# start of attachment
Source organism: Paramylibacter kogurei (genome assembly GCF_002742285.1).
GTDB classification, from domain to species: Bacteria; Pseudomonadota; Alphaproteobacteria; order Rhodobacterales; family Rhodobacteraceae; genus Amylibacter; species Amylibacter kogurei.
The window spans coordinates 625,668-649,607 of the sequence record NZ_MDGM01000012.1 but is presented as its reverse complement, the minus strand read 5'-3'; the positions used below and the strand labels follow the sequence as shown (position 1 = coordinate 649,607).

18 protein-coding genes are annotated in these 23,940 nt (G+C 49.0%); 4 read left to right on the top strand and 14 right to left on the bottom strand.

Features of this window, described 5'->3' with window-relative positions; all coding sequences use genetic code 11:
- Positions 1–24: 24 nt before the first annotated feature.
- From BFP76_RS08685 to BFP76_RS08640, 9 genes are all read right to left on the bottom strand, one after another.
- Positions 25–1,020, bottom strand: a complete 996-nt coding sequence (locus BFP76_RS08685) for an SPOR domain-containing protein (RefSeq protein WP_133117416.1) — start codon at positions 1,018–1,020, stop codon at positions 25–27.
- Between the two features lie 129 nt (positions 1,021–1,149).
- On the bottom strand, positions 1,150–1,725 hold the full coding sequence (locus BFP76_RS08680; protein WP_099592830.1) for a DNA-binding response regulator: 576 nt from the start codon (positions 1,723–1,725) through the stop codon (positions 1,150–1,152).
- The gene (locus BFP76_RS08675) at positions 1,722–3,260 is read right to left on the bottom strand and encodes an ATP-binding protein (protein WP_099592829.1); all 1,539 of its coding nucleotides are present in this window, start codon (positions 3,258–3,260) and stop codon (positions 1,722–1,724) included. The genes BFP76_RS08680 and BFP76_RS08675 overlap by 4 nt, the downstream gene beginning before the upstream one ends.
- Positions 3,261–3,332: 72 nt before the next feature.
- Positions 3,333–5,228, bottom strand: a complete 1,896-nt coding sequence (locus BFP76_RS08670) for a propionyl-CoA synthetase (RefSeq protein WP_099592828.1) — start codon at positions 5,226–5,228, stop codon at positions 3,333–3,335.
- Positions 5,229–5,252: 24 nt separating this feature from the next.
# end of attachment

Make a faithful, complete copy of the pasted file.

Source organism: Paramylibacter kogurei (genome assembly GCF_002742285.1).
GTDB classification, from domain to species: Bacteria; Pseudomonadota; Alphaproteobacteria; order Rhodobacterales; family Rhodobacteraceae; genus Amylibacter; species Amylibacter kogurei.
The window spans coordinates 625,668-649,607 of the sequence record NZ_MDGM01000012.1 but is presented as its reverse complement, the minus strand read 5'-3'; the positions used below and the strand labels follow the sequence as shown (position 1 = coordinate 649,607).

18 protein-coding genes are annotated in these 23,940 nt (G+C 49.0%); 4 read left to right on the top strand and 14 right to left on the bottom strand.

Features of this window, described 5'->3' with window-relative positions; all coding sequences use genetic code 11:
- Positions 1–24: 24 nt before the first annotated feature.
- From BFP76_RS08685 to BFP76_RS08640, 9 genes are all read right to left on the bottom strand, one after another.
- Positions 25–1,020, bottom strand: a complete 996-nt coding sequence (locus BFP76_RS08685) for an SPOR domain-containing protein (RefSeq protein WP_133117416.1) — start codon at positions 1,018–1,020, stop codon at positions 25–27.
- Between the two features lie 129 nt (positions 1,021–1,149).
- On the bottom strand, positions 1,150–1,725 hold the full coding sequence (locus BFP76_RS08680; protein WP_099592830.1) for a DNA-binding response regulator: 576 nt from the start codon (positions 1,723–1,725) through the stop codon (positions 1,150–1,152).
- The gene (locus BFP76_RS08675) at positions 1,722–3,260 is read right to left on the bottom strand and encodes an ATP-binding protein (protein WP_099592829.1); all 1,539 of its coding nucleotides are present in this window, start codon (positions 3,258–3,260) and stop codon (positions 1,722–1,724) included. The genes BFP76_RS08680 and BFP76_RS08675 overlap by 4 nt, the downstream gene beginning before the upstream one ends.
- Positions 3,261–3,332: 72 nt before the next feature.
- Positions 3,333–5,228, bottom strand: a complete 1,896-nt coding sequence (locus BFP76_RS08670) for a propionyl-CoA synthetase (RefSeq protein WP_099592828.1) — start codon at positions 5,226–5,228, stop codon at positions 3,333–3,335.
- Positions 5,229–5,252: 24 nt separating this feature from the next.